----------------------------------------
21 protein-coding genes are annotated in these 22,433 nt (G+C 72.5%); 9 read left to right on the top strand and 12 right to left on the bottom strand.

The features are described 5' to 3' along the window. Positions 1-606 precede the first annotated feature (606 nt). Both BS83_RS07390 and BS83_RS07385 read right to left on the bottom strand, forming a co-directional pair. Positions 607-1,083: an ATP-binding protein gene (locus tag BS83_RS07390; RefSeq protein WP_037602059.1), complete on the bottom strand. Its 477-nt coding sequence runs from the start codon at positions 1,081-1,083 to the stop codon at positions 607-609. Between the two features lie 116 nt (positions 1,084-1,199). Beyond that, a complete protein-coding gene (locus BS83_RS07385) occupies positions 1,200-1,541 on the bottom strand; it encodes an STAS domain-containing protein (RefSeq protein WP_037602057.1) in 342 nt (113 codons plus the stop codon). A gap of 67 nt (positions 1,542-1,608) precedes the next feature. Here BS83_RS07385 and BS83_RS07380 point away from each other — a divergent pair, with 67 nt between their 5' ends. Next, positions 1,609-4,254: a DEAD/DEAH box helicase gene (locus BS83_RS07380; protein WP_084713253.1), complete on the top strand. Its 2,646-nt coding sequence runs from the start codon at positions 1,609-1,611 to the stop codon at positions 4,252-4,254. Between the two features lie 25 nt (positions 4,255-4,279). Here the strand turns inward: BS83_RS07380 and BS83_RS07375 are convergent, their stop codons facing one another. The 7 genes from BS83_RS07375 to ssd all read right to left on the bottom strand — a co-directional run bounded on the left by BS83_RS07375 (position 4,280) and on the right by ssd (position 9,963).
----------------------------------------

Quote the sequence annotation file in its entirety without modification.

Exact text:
21 protein-coding genes are annotated in these 22,433 nt (G+C 72.5%); 9 read left to right on the top strand and 12 right to left on the bottom strand.

The features are described 5' to 3' along the window. Positions 1-606 precede the first annotated feature (606 nt). Both BS83_RS07390 and BS83_RS07385 read right to left on the bottom strand, forming a co-directional pair. Positions 607-1,083: an ATP-binding protein gene (locus tag BS83_RS07390; RefSeq protein WP_037602059.1), complete on the bottom strand. Its 477-nt coding sequence runs from the start codon at positions 1,081-1,083 to the stop codon at positions 607-609. Between the two features lie 116 nt (positions 1,084-1,199). Beyond that, a complete protein-coding gene (locus BS83_RS07385) occupies positions 1,200-1,541 on the bottom strand; it encodes an STAS domain-containing protein (RefSeq protein WP_037602057.1) in 342 nt (113 codons plus the stop codon). A gap of 67 nt (positions 1,542-1,608) precedes the next feature. Here BS83_RS07385 and BS83_RS07380 point away from each other — a divergent pair, with 67 nt between their 5' ends. Next, positions 1,609-4,254: a DEAD/DEAH box helicase gene (locus BS83_RS07380; protein WP_084713253.1), complete on the top strand. Its 2,646-nt coding sequence runs from the start codon at positions 1,609-1,611 to the stop codon at positions 4,252-4,254. Between the two features lie 25 nt (positions 4,255-4,279). Here the strand turns inward: BS83_RS07380 and BS83_RS07375 are convergent, their stop codons facing one another. The 7 genes from BS83_RS07375 to ssd all read right to left on the bottom strand — a co-directional run bounded on the left by BS83_RS07375 (position 4,280) and on the right by ssd (position 9,963).